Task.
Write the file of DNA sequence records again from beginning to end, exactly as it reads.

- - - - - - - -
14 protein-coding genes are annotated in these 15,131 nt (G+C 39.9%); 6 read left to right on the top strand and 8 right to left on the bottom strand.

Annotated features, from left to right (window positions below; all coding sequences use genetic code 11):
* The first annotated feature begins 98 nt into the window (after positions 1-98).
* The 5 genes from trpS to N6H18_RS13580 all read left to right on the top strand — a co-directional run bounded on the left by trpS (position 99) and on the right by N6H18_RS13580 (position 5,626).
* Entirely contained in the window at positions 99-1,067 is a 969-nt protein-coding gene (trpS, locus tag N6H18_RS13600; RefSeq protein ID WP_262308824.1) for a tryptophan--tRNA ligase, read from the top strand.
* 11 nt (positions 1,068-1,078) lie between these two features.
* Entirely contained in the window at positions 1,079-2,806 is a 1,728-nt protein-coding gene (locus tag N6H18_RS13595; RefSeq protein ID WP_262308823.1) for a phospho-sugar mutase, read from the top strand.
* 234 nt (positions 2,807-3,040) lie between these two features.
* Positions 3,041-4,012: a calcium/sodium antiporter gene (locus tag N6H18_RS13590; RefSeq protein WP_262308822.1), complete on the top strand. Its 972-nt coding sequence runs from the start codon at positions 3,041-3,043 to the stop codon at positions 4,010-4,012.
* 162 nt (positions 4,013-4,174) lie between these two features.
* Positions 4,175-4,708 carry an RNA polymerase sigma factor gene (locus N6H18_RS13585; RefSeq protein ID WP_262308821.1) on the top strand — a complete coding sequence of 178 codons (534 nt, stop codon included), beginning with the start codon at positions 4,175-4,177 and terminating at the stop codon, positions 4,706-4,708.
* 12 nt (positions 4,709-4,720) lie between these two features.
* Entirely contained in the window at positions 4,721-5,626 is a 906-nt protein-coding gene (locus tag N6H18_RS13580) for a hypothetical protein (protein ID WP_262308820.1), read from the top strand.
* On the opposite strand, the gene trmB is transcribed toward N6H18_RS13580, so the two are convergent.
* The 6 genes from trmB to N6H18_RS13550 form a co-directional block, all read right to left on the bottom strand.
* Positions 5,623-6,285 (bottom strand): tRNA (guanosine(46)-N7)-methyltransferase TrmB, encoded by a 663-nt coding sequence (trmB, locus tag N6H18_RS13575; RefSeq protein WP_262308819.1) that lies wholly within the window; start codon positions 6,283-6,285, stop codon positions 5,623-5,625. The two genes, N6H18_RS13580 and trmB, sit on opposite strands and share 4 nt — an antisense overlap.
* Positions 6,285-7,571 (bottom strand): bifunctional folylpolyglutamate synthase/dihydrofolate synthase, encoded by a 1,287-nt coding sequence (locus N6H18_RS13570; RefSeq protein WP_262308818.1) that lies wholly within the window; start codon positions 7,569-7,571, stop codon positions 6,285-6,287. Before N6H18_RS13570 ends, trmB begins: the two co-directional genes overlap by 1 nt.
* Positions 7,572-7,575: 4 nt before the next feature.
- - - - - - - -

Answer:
14 protein-coding genes are annotated in these 15,131 nt (G+C 39.9%); 6 read left to right on the top strand and 8 right to left on the bottom strand.

Annotated features, from left to right (window positions below; all coding sequences use genetic code 11):
* The first annotated feature begins 98 nt into the window (after positions 1-98).
* The 5 genes from trpS to N6H18_RS13580 all read left to right on the top strand — a co-directional run bounded on the left by trpS (position 99) and on the right by N6H18_RS13580 (position 5,626).
* Entirely contained in the window at positions 99-1,067 is a 969-nt protein-coding gene (trpS, locus tag N6H18_RS13600; RefSeq protein ID WP_262308824.1) for a tryptophan--tRNA ligase, read from the top strand.
* 11 nt (positions 1,068-1,078) lie between these two features.
* Entirely contained in the window at positions 1,079-2,806 is a 1,728-nt protein-coding gene (locus tag N6H18_RS13595; RefSeq protein ID WP_262308823.1) for a phospho-sugar mutase, read from the top strand.
* 234 nt (positions 2,807-3,040) lie between these two features.
* Positions 3,041-4,012: a calcium/sodium antiporter gene (locus tag N6H18_RS13590; RefSeq protein WP_262308822.1), complete on the top strand. Its 972-nt coding sequence runs from the start codon at positions 3,041-3,043 to the stop codon at positions 4,010-4,012.
* 162 nt (positions 4,013-4,174) lie between these two features.
* Positions 4,175-4,708 carry an RNA polymerase sigma factor gene (locus N6H18_RS13585; RefSeq protein ID WP_262308821.1) on the top strand — a complete coding sequence of 178 codons (534 nt, stop codon included), beginning with the start codon at positions 4,175-4,177 and terminating at the stop codon, positions 4,706-4,708.
* 12 nt (positions 4,709-4,720) lie between these two features.
* Entirely contained in the window at positions 4,721-5,626 is a 906-nt protein-coding gene (locus tag N6H18_RS13580) for a hypothetical protein (protein ID WP_262308820.1), read from the top strand.
* On the opposite strand, the gene trmB is transcribed toward N6H18_RS13580, so the two are convergent.
* The 6 genes from trmB to N6H18_RS13550 form a co-directional block, all read right to left on the bottom strand.
* Positions 5,623-6,285 (bottom strand): tRNA (guanosine(46)-N7)-methyltransferase TrmB, encoded by a 663-nt coding sequence (trmB, locus tag N6H18_RS13575; RefSeq protein WP_262308819.1) that lies wholly within the window; start codon positions 6,283-6,285, stop codon positions 5,623-5,625. The two genes, N6H18_RS13580 and trmB, sit on opposite strands and share 4 nt — an antisense overlap.
* Positions 6,285-7,571 (bottom strand): bifunctional folylpolyglutamate synthase/dihydrofolate synthase, encoded by a 1,287-nt coding sequence (locus N6H18_RS13570; RefSeq protein WP_262308818.1) that lies wholly within the window; start codon positions 7,569-7,571, stop codon positions 6,285-6,287. Before N6H18_RS13570 ends, trmB begins: the two co-directional genes overlap by 1 nt.
* Positions 7,572-7,575: 4 nt before the next feature.